Thursday, May 7, 2009

A (Very) Short Essay on Nature and Culture

A (Very) Short Essay on Nature and Culture

Jerry Cullum

As I’ve noted before, what made the modern trinity of Freud, Marx, and Darwin so satisfying for so long was that this league of extraordinary gentlemen covered all the bases: Mind, Society, and Nature. (As C. G. Jung noted about the Christian Trinity, the unacknowledged and quite untheorized masculine exclusivity of the makeup meant that a feminine fourth and more was bound to arise sooner or later, but let that pass for now.)

The problem was that very few thinkers seemed able to cover more than two of the three bases at any one time, and a generation or so ago, Marx and Freud seemed to be the logical combination. Today it seems to be Freud and Darwin, and Darwin is the dominant partner.

The late (and sometimes wrongheaded) British art critic Peter Fuller was one of the few opting for Marx and Darwin, but of course the problem is one of stopping with any of the possible dualities. The trinity is a trinity for a good reason (and ought to be a quaternity, or at least adjusted for gender within the bases of mind, society, and nature)—leaving out any of the aspects symbolized by these figures leaves one with a truncated or partially blinded analysis. The old binary of nature and culture is a better place to start, because it’s an opposition that isn’t one, once you look closely at it.

I’ve just been re-reading one of those once-new books I never got round to writing about, wherein there is a certain amount of tsk-tsking about the colonialist eighteenth century’s naturalization of the libidinal relations of heterosexuality and the social forces of domination, the life cycle of the sugarcane being presented as though within the confines of the monogamous family and the libidinal fantasies of the eighteenth-century gentleman that the riches of sugarcane made possible being played out within architectural grottoes that embodied the particular…well, that is a well-known story, and I don’t have to keep writing about it.

But there is no need to jump up and down and get all red in the face about such matters; for the truth is that we always make nature in our own (social) image, whether we are male or female, in a socialist or a capitalist or feudal society. And we make nature in our own individual psychological image, too. We pick and choose whatever metaphors we find most psychologically and socially attractive, and de-emphasize or ignore the rest, and usually we do it unconsciously. For if we were conscious of our own inconvenient truths, we might not embrace the particular set of delusions that we do.

As it is, we remain sleepwalkers, bound by our own set of personal and societally delimited delusions, and disinclined to look at the way the others have set up their own sets, except to denounce and argue against them.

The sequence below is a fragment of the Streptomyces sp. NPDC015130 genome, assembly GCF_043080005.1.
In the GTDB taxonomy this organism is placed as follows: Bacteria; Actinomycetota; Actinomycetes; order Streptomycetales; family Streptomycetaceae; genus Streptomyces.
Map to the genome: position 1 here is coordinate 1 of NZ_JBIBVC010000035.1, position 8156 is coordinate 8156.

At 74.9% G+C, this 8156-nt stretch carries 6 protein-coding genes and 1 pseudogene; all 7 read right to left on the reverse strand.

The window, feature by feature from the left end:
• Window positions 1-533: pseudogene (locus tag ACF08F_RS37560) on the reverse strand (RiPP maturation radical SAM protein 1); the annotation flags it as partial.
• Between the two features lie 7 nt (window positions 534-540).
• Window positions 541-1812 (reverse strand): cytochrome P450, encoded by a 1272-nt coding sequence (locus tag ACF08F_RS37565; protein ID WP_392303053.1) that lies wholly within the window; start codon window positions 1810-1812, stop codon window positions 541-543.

But nature is nature, and ultimately it includes culture. And transcendence, if it exists, is part of nature, or nature is part of transcendence, so our religious beliefs or lack of same don’t really get us out of this particular bind of doubleness.

I find, stacked as though I had once intended to write about the two together, Arthur Danto’s Unnatural Wonders: Essays from the Gap Between Art and Life and Peter Fuller’s Theoria: Art, and the Absence of Grace. Danto’s 2005 collection and Fuller’s 1988 volume have little enough in common except the topic of art and what "nature" or the impossibility of same might come to mean. Fuller was looking at the oppositions between Marx and John Ruskin when it came to science and art, and as always presented some provocative suggestions on how to get from Victorian discomforts to postmodern discontents, via the dawning discipline of sociobiology modified by a less reductive understanding of the workings of the social imagination. (As I’ve indicated, the social imagination may be social because it is so largely unconscious…people who control the media are not necessarily aware of the distortions of their own perspective caused by their position in society combined with their own predilections when it comes to art, sex, food, or anything else, all of which may be a result of how they were brought up in early childhood….)

“What is your aim in philosophy? To show the fly the way out of the fly bottle.” But Ludwig Wittgenstein’s disciples at Cambridge seemed to think the trap within which we buzz was shaped by how we use words. In fact, it is shaped by how we use the world as well as how we think about it.

And now I am going to stop and figure out how to take pictures of the sculptures of “Moore in America” at the Atlanta Botanical Garden.

And then I do need to think about how to rescue Fuller from himself by way of Danto; for Fuller, like Denis Dutton in The Art Instinct or Brian Boyd in his about to be published book doing the same Darwinian things to literature, often seemed so infatuated with the biological substrate of art (and John Ruskin's intuitions of same) that he quite overlooked how much his own psychology determined his aesthetic tastes, or lapses in same, and how much biology is behind the most abstract of modernist artwork and the most socially committed of contemporary new media, just as our psychology and sociology are behind our particular interpretations of biology.

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